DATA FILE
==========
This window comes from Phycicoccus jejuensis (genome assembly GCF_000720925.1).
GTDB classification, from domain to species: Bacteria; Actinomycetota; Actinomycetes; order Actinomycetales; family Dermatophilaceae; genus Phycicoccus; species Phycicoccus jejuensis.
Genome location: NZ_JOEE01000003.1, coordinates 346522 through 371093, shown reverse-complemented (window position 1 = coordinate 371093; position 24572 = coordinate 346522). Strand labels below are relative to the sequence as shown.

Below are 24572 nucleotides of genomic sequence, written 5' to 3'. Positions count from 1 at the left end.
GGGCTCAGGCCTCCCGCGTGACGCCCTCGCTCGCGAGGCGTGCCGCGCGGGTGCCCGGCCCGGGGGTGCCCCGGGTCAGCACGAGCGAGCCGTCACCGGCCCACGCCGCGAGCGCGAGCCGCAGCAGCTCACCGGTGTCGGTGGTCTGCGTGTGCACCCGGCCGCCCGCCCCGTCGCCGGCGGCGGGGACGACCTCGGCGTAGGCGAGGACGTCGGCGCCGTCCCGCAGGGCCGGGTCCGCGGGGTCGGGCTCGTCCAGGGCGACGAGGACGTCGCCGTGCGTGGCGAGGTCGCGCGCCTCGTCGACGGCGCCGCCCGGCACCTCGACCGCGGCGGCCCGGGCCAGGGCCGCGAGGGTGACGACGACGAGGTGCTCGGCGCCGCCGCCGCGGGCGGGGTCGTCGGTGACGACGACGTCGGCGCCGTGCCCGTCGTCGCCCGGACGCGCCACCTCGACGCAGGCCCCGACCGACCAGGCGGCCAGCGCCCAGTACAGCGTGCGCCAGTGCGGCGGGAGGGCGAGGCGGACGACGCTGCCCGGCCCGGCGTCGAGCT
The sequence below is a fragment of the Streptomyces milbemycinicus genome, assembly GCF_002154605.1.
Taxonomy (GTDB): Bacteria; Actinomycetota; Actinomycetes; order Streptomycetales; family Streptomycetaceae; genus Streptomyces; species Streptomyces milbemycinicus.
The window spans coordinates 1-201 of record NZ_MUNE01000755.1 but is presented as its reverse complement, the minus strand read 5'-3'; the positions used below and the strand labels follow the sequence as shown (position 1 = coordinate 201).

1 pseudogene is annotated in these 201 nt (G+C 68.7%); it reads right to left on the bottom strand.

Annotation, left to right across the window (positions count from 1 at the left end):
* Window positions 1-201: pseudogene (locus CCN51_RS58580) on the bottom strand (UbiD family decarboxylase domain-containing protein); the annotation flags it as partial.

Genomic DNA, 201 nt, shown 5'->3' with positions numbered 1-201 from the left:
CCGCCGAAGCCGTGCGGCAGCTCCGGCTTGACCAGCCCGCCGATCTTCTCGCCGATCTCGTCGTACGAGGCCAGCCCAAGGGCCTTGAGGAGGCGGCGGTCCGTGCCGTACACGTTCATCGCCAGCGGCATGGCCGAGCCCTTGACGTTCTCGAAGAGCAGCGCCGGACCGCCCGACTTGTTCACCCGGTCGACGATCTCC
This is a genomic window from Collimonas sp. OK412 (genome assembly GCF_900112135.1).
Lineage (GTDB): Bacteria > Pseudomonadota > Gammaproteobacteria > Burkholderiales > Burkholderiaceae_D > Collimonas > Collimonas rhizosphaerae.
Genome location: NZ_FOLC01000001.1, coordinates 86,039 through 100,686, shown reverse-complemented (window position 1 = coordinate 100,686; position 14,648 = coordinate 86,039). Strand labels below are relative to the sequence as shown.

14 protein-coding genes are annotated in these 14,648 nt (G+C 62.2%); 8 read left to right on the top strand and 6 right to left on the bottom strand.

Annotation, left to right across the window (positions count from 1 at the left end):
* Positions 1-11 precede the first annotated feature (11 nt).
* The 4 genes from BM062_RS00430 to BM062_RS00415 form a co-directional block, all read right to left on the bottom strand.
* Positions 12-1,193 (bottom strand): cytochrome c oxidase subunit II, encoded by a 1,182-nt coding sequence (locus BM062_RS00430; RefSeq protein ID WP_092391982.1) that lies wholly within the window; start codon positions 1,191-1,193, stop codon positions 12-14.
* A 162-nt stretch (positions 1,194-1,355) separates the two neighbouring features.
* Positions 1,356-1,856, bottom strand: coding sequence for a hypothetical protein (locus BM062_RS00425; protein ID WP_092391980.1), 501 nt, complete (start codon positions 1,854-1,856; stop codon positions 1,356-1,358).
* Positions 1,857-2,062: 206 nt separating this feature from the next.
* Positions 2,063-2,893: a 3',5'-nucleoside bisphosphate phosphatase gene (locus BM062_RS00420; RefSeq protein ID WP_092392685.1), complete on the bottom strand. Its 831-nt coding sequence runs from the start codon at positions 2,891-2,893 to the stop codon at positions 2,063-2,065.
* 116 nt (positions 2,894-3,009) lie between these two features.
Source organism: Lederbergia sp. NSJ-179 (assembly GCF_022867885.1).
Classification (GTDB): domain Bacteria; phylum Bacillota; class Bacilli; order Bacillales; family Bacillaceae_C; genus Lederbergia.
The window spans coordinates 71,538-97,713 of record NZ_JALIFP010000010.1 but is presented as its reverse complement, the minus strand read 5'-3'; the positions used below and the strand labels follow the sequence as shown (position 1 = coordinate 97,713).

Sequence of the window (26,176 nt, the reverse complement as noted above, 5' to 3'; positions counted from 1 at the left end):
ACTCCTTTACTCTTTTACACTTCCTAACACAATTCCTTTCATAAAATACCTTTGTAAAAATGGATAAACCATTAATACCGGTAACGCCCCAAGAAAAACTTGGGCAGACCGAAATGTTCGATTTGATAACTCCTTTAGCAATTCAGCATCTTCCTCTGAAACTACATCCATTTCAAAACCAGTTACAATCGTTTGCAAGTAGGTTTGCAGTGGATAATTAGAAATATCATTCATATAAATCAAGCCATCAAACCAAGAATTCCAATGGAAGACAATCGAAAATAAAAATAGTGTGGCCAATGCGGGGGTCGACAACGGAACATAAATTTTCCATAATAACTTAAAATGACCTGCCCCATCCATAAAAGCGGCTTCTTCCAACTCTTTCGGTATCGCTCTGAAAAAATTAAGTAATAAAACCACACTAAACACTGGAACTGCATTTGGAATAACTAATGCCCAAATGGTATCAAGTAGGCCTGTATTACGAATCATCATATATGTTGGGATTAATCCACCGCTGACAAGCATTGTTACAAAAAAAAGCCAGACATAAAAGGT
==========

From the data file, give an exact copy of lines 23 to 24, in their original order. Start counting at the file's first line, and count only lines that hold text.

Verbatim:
* Positions 1,356-1,856, bottom strand: coding sequence for a hypothetical protein (locus BM062_RS00425; protein ID WP_092391980.1), 501 nt, complete (start codon positions 1,854-1,856; stop codon positions 1,356-1,358).
* Positions 1,857-2,062: 206 nt separating this feature from the next.